Well I think you’re operating on a belief that “suffering” and “mercy” are some sort of opposites and I don’t think that’s necessarily true.
Obviously, you can apply mercy TO suffering and lessen or alleviate it.
But I think mercy can be felt in other ways, and that suffering can be felt despite mercy. And sometimes in spite of mercy.
It’s a complicated situation and I’m not a theologian. I misunderstood the basis of your OP because I didn’t realize that when you asked about mercy that you were asking a broader question about why suffering is allowed. I can tell you how God has applied his mercy to me (to the extent that I’m aware of it) but I am not equipped to explain suffering.
I really do suggest you start with “The Case for Faith” and go from there. Again, there’s entire books on why suffering is allowed.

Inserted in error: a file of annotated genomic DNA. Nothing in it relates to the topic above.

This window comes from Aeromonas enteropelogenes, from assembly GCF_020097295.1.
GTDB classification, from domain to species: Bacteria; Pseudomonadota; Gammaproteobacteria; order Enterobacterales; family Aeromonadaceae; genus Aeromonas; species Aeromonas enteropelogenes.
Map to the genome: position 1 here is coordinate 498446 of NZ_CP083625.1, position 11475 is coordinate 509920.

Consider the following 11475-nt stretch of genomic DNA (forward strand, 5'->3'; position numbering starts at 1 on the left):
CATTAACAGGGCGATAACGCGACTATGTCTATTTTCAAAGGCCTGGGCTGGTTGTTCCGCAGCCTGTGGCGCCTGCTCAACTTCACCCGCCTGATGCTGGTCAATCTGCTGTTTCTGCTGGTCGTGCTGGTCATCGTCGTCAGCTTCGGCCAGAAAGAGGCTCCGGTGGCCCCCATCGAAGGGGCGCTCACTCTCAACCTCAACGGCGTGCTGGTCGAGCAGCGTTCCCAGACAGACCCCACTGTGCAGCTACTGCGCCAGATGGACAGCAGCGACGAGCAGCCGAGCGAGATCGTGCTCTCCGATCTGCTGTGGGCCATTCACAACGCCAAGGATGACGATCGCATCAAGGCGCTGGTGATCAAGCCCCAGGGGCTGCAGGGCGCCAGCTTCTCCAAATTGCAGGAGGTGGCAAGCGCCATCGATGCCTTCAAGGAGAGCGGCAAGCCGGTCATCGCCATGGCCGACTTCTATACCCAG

One thing I’ve considered when contemplating suffering myself is that the big picture for God is obviously much different. For example, if you’re a parent and you’re teaching your child to ride a bike and the child falls and cuts their knee, that’s horrible for the child at the time. Why did that happen? How could you let it? Why can’t you make the pain go away? Why are you putting medicine on the cut that makes it hurt worse??? But you know, as an adult, that this is very temporary. A child will skin their knee sometimes, but it’s going to be okay. The child, from their perspective, doesn’t yet understand. I think sometimes that’s how it is- but on a much larger scale- on our view of suffering vs. God’s view of suffering. This life we have here, it’s a blink of an eye compared to eternity.